Sometime ago, you cited many examples of zero-cash strategies that motivate employees. But still, why do many organizations and their people managers continue to rely on various forms of employee incentive program that involved giving cash rewards? — Doubting Dory.
A college student confronted the professor after class and asked for the meaning of the notations on his examination paper. The student inquired: “How come I got 65% on a paper you marked “good and original?” The professor said that the explanation was simple:
“The part that was not good appears original, and the part that was original wasn’t good.”
A thing is not right because many people are doing it. But, you’ve an interesting question. Still, why do many management executives rely on cash incentives? Perhaps they’ve not studied carefully the relationship between cash incentives and their effects on labor productivity, morale and other related things.
In 1993, Alfie Kohn, an American author and lecturer in human behavior, wrote the article “Why Incentive Plans Cannot Work” for the Harvard Business Review. Looking back, I still find it a timeless guide for managers to understand what the best approach is to motivate people. Kohn says: “Rewards buy temporary compliance, so it looks like the problems are solved. It’s harder to spot the harm they cause over the long term.” Let’s summarize the following arguments of Kohn here:
One, salary is not a motivating factor. Kohn cites many studies showing “pay typically ranks only fifth or sixth… There is no firm basis for the assumption that paying people more will encourage them to do better or even in the long run, more work.” I must concur with Kohn. In my more than 30 years of conducting exit interviews with more than 1,000 resigned employees, the top three reasons why employees resign from their work are as follows: toxic bosses, lack of challenging work assignments, and low pay and perks, in that order.
Two, cash rewards punish more than they reward people. That’s because coercion and fear destroy motivation and would rather create defiance, defensiveness and rage, according to Kohn. “Kick in the pants — may produce movement but never motivation.” Citing the work of Frederick Herzberg, Kohn says “punishment and rewards are two sides of the same coin. Rewards have a punitive effect because they, like outright punishment, are manipulative. ‘Do this and you’ll get that’ is not really different from “do this or here’s what happen to you.
Three, rewards can damage work relationships. People who are in the same race for career advancement are “often the casualties of the scramble for rewards.” The players themselves reduce the possibilities for greater cooperation among themselves. Each and every worker work hard for their individual gain rather than the benefit of a team or group or even the whole organization. Kohn writes: “The surest way to destroy cooperation and, therefore, organizational excellence, is to force people to compete for rewards or recognition, or to rank them against each other.”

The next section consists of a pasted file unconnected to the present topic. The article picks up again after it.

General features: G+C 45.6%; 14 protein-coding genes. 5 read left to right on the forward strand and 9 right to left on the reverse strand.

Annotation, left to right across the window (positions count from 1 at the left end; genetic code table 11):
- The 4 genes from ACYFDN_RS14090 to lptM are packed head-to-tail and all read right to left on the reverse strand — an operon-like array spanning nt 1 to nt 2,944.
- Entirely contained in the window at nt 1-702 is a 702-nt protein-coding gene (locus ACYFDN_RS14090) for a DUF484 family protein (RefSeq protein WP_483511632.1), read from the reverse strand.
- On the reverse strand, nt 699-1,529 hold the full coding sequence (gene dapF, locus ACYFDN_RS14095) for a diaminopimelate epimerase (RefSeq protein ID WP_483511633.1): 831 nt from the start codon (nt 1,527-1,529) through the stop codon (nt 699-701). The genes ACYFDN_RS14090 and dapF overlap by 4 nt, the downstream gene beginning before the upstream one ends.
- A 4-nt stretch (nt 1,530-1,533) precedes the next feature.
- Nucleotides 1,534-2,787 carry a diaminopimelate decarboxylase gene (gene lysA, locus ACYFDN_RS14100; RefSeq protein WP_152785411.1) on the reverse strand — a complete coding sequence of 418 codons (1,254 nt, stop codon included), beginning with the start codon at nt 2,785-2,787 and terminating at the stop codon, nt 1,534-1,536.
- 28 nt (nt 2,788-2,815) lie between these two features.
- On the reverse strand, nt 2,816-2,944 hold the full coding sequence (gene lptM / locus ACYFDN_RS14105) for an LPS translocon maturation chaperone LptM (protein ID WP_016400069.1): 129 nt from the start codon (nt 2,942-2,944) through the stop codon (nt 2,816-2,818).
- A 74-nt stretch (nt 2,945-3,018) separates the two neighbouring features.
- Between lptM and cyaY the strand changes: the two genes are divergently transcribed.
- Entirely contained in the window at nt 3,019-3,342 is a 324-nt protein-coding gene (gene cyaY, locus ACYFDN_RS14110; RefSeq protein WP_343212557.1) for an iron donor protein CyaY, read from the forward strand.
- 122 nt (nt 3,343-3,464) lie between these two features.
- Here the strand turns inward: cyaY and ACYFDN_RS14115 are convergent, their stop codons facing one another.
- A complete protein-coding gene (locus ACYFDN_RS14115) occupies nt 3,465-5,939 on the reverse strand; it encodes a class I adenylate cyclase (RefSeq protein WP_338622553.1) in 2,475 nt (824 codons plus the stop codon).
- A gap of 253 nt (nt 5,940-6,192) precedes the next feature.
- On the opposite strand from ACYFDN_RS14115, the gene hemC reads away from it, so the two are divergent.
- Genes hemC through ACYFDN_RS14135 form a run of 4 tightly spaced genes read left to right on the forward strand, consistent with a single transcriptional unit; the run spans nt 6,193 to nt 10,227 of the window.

Four, rewards ignore reasons for one’s achievement or failure to perform. Kohn argues that many people managers don’t even know the answer to issues like the adequate or lack of preparation of their workers to do the job right, their effective collaboration with their peers and bosses, and the organizational hierarchical format that may at times look intimidating to people. “Some evidence suggests that productive managerial strategies are less likely to be used in organizations that lean on pay-for-performance plans.”
Five, rewards discourage risk-taking. Kohn says the root of the problem often lies “(W)henever people are encouraged to think about what they will get for engaging in a task, they become less inclined to take the risks or explore possibilities, to play hunches or to consider incidental stimuli. In a word, the number casualty of rewards is creativity.” Because of this, “excellence pulls in one direction, rewards pull in another. Tell people that their income will depend on their productivity or performance rating, and they will focus on the numbers.”
Sixth, rewards undermine interest. Everyone’s goal is excellence, but “no artificial incentive can ever match the power of intrinsic motivation. People who do exceptional work may be glad to be paid and even more glad to be well paid, but they do not work to collect a pay check. They work because they love what they do,” according to Kohn. This echoes what industry leader Toyota has been saying since time immemorial: “People go to Toyota not to work, but to think.” This is simplified in every Toyota statement that reads: “Good thinking. Good products.”
“Whatever is the reason that you may think over and above the above-stated reasons, you’ll come to the conclusion that any incentive tends to make people less enthusiastic about their work, and therefore less likely to approach it with a commitment to excellence.”
ELBONOMICS: Incentives work only for people who want to be bribed to do things they don’t like to do.